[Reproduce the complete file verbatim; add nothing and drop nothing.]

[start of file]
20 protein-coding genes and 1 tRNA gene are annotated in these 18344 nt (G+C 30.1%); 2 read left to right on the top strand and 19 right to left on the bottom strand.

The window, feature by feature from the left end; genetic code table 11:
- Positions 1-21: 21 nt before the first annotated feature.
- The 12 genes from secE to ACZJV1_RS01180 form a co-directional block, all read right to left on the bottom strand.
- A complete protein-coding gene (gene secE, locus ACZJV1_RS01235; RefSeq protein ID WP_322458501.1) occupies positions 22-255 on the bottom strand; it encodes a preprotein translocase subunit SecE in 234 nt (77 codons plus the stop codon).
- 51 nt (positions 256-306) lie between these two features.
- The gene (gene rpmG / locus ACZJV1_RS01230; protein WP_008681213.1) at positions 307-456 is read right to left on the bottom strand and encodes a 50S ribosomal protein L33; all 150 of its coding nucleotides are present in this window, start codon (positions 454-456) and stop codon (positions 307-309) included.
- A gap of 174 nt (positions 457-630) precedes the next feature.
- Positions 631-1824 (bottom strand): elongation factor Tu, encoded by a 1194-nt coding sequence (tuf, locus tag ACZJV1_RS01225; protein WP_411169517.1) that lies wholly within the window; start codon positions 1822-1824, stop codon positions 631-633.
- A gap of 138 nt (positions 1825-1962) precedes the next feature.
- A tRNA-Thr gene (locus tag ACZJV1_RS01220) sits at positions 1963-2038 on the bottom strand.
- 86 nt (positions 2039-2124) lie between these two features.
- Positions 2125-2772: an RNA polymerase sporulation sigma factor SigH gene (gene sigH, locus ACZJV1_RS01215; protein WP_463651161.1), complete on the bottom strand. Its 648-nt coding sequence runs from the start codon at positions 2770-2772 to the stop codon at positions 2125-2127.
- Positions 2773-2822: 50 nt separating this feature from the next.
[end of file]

20 protein-coding genes and 1 tRNA gene are annotated in these 18344 nt (G+C 30.1%); 2 read left to right on the top strand and 19 right to left on the bottom strand.

The window, feature by feature from the left end; genetic code table 11:
- Positions 1-21: 21 nt before the first annotated feature.
- The 12 genes from secE to ACZJV1_RS01180 form a co-directional block, all read right to left on the bottom strand.
- A complete protein-coding gene (gene secE, locus ACZJV1_RS01235; RefSeq protein ID WP_322458501.1) occupies positions 22-255 on the bottom strand; it encodes a preprotein translocase subunit SecE in 234 nt (77 codons plus the stop codon).
- 51 nt (positions 256-306) lie between these two features.
- The gene (gene rpmG / locus ACZJV1_RS01230; protein WP_008681213.1) at positions 307-456 is read right to left on the bottom strand and encodes a 50S ribosomal protein L33; all 150 of its coding nucleotides are present in this window, start codon (positions 454-456) and stop codon (positions 307-309) included.
- A gap of 174 nt (positions 457-630) precedes the next feature.
- Positions 631-1824 (bottom strand): elongation factor Tu, encoded by a 1194-nt coding sequence (tuf, locus tag ACZJV1_RS01225; protein WP_411169517.1) that lies wholly within the window; start codon positions 1822-1824, stop codon positions 631-633.
- A gap of 138 nt (positions 1825-1962) precedes the next feature.
- A tRNA-Thr gene (locus tag ACZJV1_RS01220) sits at positions 1963-2038 on the bottom strand.
- 86 nt (positions 2039-2124) lie between these two features.
- Positions 2125-2772: an RNA polymerase sporulation sigma factor SigH gene (gene sigH, locus ACZJV1_RS01215; protein WP_463651161.1), complete on the bottom strand. Its 648-nt coding sequence runs from the start codon at positions 2770-2772 to the stop codon at positions 2125-2127.
- Positions 2773-2822: 50 nt separating this feature from the next.